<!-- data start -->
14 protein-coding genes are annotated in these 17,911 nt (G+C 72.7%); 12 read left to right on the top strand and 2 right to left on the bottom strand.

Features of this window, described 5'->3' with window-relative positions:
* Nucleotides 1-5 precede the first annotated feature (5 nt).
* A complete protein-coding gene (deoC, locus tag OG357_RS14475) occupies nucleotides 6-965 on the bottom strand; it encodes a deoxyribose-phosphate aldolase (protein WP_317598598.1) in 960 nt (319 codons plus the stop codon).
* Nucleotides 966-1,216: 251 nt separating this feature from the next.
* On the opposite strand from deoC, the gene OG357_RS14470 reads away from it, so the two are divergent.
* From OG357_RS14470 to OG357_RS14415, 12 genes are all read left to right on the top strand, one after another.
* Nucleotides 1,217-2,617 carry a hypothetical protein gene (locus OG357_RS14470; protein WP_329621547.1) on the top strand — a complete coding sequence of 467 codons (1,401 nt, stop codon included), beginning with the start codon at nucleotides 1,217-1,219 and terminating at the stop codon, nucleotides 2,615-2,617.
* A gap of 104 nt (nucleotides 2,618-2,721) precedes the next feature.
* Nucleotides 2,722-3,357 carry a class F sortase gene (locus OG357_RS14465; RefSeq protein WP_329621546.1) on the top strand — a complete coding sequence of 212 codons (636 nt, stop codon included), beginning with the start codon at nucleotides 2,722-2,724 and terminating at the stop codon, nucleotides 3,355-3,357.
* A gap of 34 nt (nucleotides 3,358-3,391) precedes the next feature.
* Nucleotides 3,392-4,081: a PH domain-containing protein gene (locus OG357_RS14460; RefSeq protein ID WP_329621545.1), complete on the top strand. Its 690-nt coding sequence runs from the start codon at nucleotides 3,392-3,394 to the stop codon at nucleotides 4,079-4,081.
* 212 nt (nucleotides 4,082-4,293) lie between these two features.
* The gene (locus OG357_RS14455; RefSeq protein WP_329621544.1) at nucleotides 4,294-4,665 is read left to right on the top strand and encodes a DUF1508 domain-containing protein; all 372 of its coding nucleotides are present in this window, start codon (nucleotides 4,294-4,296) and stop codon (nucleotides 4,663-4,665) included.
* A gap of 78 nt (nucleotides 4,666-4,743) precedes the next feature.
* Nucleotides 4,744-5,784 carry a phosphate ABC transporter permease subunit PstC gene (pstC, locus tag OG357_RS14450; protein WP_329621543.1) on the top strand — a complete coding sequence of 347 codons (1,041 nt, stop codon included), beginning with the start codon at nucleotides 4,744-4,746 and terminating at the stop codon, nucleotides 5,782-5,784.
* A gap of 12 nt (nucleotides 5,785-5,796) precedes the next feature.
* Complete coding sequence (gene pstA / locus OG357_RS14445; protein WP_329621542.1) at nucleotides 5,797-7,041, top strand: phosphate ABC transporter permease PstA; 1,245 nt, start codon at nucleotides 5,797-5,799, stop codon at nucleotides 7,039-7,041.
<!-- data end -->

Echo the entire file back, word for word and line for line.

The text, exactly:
14 protein-coding genes are annotated in these 17,911 nt (G+C 72.7%); 12 read left to right on the top strand and 2 right to left on the bottom strand.

Features of this window, described 5'->3' with window-relative positions:
* Nucleotides 1-5 precede the first annotated feature (5 nt).
* A complete protein-coding gene (deoC, locus tag OG357_RS14475) occupies nucleotides 6-965 on the bottom strand; it encodes a deoxyribose-phosphate aldolase (protein WP_317598598.1) in 960 nt (319 codons plus the stop codon).
* Nucleotides 966-1,216: 251 nt separating this feature from the next.
* On the opposite strand from deoC, the gene OG357_RS14470 reads away from it, so the two are divergent.
* From OG357_RS14470 to OG357_RS14415, 12 genes are all read left to right on the top strand, one after another.
* Nucleotides 1,217-2,617 carry a hypothetical protein gene (locus OG357_RS14470; protein WP_329621547.1) on the top strand — a complete coding sequence of 467 codons (1,401 nt, stop codon included), beginning with the start codon at nucleotides 1,217-1,219 and terminating at the stop codon, nucleotides 2,615-2,617.
* A gap of 104 nt (nucleotides 2,618-2,721) precedes the next feature.
* Nucleotides 2,722-3,357 carry a class F sortase gene (locus OG357_RS14465; RefSeq protein WP_329621546.1) on the top strand — a complete coding sequence of 212 codons (636 nt, stop codon included), beginning with the start codon at nucleotides 2,722-2,724 and terminating at the stop codon, nucleotides 3,355-3,357.
* A gap of 34 nt (nucleotides 3,358-3,391) precedes the next feature.
* Nucleotides 3,392-4,081: a PH domain-containing protein gene (locus OG357_RS14460; RefSeq protein ID WP_329621545.1), complete on the top strand. Its 690-nt coding sequence runs from the start codon at nucleotides 3,392-3,394 to the stop codon at nucleotides 4,079-4,081.
* 212 nt (nucleotides 4,082-4,293) lie between these two features.
* The gene (locus OG357_RS14455; RefSeq protein WP_329621544.1) at nucleotides 4,294-4,665 is read left to right on the top strand and encodes a DUF1508 domain-containing protein; all 372 of its coding nucleotides are present in this window, start codon (nucleotides 4,294-4,296) and stop codon (nucleotides 4,663-4,665) included.
* A gap of 78 nt (nucleotides 4,666-4,743) precedes the next feature.
* Nucleotides 4,744-5,784 carry a phosphate ABC transporter permease subunit PstC gene (pstC, locus tag OG357_RS14450; protein WP_329621543.1) on the top strand — a complete coding sequence of 347 codons (1,041 nt, stop codon included), beginning with the start codon at nucleotides 4,744-4,746 and terminating at the stop codon, nucleotides 5,782-5,784.
* A gap of 12 nt (nucleotides 5,785-5,796) precedes the next feature.
* Complete coding sequence (gene pstA / locus OG357_RS14445; protein WP_329621542.1) at nucleotides 5,797-7,041, top strand: phosphate ABC transporter permease PstA; 1,245 nt, start codon at nucleotides 5,797-5,799, stop codon at nucleotides 7,039-7,041.